Almost everywhere you look, auto production and sales are falling and putting pressure on one of the major end-user segments of steel.
News within the space of a fortnight that British Steel was insolvent and Ford’s Bridgend plant in the UK would cease production in 2020 was somewhat emblematic of the challenges faced by carmakers and their steel suppliers.
According to the World Steel Association, a typical car comprises around 900 kg of steel, 34% of which is used in the body structure and 23% in the engine block and gear mechanism.
On most estimates, more than 10% of UK steel is consumed by local car manufacturers. In the US and Germany, the proportion is far higher at around 25%. Almost 14% of ordinary carbon steel and 25% of special steel that Japan produces is destined for the country’s carmakers.
But prices of hot-rolled coil, the base steel product used in car manufacturing, have slumped in nearly all major markets. In the US, Midwest HRC prices have dropped to $570/short ton, down 37% from a year earlier, according to S&P Global Platts. Prices are now well below where they were before the 25% import tariffs were imposed by the Trump administration in March last year.
In Europe, demand is so tepid that the world’s largest steelmaker, ArcelorMittal, is cutting production by up to 4.5 million mt this year and has laid off 1,400 workers in Italy for 13 weeks. Northern European HRC prices rallied slightly in early June but are down around 12% from a year ago.
Manufacturing as a whole is weak across many global markets, as can be seen in monthly purchasing managers’ indices. The auto sector is a major contributor to this weakness as people are no longer buying cars at the same rate as before.
Car registrations in the US have generally trended downwards since peaking in late 2014. In the first quarter of this year, US auto sales fell 2.5% on last year, while European car registrations dropped by 3.3% in the same period.
The situation is little better among Asia’s established carmakers. Car sales in Japan between April 2018 and March 2019 rose just 1.2% on the same period a year earlier. South Korea’s Hyundai Steel said recently it expects the automobile sector to slow this year.
Normally when rapid demand and production growth is required, emerging Asia comes to the rescue. But last year China’s car sales and production fell for the first time since the early 1990s as consumers found it harder to access credit to buy new cars due to Beijing’s deleveraging campaign. China’s vehicle output and sales in April of 2.05 million and 1.98 million units were both down 15% on the same period a year earlier, according to the China Association of Automobile Manufacturers (CAAM).
There is a sense that car ownership growth has been so enormous in China over the past decade that it had to plateau at some stage.
At around 6-7% of steel consumption, car manufacturing in China is not yet as important to the steel sector as in other countries. Property construction and infrastructure remain the key drivers of steel demand.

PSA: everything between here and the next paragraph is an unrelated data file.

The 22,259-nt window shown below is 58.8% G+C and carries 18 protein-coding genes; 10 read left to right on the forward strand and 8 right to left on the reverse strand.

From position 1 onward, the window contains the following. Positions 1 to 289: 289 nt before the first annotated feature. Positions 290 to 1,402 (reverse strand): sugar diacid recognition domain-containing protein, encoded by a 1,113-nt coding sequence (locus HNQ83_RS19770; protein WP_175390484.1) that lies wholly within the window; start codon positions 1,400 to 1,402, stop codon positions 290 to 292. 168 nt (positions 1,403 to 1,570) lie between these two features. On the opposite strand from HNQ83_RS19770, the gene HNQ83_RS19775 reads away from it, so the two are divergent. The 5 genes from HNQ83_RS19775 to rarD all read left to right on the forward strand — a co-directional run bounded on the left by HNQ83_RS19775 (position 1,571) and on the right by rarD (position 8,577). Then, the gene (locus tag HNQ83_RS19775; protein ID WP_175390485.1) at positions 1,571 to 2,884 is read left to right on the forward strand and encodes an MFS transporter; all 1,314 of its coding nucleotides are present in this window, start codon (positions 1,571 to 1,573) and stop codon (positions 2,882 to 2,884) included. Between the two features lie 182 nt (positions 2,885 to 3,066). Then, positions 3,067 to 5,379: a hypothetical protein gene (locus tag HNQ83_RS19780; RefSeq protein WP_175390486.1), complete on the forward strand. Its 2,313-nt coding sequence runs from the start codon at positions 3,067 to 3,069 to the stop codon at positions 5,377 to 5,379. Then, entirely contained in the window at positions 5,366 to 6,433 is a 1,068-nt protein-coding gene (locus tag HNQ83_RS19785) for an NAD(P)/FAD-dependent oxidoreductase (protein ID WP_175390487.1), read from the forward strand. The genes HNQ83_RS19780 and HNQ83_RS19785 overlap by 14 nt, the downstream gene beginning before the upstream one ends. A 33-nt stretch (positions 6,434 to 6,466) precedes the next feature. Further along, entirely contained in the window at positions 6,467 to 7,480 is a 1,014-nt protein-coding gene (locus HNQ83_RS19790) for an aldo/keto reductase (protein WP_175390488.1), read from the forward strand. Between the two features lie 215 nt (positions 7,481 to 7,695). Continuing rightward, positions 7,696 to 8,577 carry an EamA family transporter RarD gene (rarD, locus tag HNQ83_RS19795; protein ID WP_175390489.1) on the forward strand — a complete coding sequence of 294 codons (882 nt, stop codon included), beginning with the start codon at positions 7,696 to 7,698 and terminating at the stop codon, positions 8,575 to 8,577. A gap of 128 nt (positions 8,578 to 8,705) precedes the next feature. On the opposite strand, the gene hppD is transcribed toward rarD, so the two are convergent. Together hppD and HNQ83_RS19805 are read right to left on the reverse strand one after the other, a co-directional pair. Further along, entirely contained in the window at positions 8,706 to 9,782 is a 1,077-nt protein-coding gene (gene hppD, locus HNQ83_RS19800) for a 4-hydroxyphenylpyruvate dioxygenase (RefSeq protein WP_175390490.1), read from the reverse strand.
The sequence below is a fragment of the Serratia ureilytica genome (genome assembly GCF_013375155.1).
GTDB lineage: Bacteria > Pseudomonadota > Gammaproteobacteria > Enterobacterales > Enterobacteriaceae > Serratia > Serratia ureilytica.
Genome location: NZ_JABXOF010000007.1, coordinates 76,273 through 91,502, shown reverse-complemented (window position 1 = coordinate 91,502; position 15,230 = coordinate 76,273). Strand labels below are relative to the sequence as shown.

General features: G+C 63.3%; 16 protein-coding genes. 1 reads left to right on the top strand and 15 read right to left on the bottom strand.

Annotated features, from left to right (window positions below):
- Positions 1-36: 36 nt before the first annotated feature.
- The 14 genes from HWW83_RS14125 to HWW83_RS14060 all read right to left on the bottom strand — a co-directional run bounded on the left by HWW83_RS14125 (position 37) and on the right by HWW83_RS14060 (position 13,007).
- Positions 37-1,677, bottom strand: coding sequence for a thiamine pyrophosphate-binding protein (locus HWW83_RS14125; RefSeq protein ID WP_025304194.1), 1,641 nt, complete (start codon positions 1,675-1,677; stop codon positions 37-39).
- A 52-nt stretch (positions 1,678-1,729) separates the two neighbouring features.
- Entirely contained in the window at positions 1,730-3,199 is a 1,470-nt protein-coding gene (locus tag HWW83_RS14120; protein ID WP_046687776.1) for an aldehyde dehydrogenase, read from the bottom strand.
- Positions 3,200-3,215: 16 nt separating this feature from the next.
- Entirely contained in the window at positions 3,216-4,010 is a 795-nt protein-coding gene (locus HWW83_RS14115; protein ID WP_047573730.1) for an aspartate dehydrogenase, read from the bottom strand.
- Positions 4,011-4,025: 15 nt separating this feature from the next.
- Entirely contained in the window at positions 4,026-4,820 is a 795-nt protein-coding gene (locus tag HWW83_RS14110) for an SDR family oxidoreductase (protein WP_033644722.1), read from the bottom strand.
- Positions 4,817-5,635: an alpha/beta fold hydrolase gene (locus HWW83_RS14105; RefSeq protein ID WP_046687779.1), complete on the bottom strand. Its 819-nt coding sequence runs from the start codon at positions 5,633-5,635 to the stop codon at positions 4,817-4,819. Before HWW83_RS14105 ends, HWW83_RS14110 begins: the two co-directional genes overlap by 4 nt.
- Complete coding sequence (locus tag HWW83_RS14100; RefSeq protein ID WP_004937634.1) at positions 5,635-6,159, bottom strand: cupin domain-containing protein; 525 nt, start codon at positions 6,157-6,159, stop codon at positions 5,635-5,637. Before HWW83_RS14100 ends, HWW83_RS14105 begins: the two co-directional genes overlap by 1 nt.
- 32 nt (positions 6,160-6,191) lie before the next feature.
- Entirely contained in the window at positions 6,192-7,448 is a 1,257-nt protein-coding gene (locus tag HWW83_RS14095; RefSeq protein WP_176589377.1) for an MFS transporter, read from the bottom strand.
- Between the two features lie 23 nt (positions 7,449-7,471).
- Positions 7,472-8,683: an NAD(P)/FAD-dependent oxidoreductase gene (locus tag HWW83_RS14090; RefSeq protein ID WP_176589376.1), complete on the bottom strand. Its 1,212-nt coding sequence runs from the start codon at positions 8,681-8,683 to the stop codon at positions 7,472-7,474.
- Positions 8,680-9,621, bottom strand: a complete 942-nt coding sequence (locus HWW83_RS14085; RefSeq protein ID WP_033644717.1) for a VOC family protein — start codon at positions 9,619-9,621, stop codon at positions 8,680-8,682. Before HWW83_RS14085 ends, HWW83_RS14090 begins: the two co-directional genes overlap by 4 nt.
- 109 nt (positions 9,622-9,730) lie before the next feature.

Indian car output drops
India’s auto sector accounts for around 10% of steel consumption and is set to grow at 6-7% CAGR over the next five years, according to S&P Global subsidiary, CRISIL. In April, India’s vehicle production fell 11% on the year before to 2.36 million units, the Society of Indian Automobile Manufacturers said, citing lower government spending, the impact of the election and production cuts by companies.
Are there common reasons why global car sales are falling? Each country has its own individual set of circumstances, of course. But analysts point to environmental factors, ride sharing, better public transport and urban apartment living as reasons for the decline in car purchases.
Most of the positive car sales and output growth data is occurring in the electric vehicle segment, which is coming off a low base but will likely be the future of the car industry. Over January-April, China’s “new energy vehicle” production of 368,000 units was up 58.5% on year, while sales of 360,000 vehicles rose 60%, according to the China Association of Automobile Manufacturers, which predicts that NEV sales will reach 1.6 million units this year, an increase of 30% on last year.
South Korea’s Hyundai Motor plans to build a dedicated electric vehicle production facility by 2020 for its upcoming range of EVs, with about 44 models to be introduced by 2025.
Other metals, such as lithium, cobalt, nickel and copper, will be in greater demand as the car industry transforms. Fully electric vehicles use up to 80kg of copper while conventional cars use around 10-20kg, according to the US-based Copper Development Association. An NEV battery typically consumes at least 10 kg of nickel.
The steel versus aluminum debate will continue to rage as carmakers seek ever lighter materials. But it seems that car manufacturing may not become as strong a driver of steel consumption in emerging economies as in developed ones.
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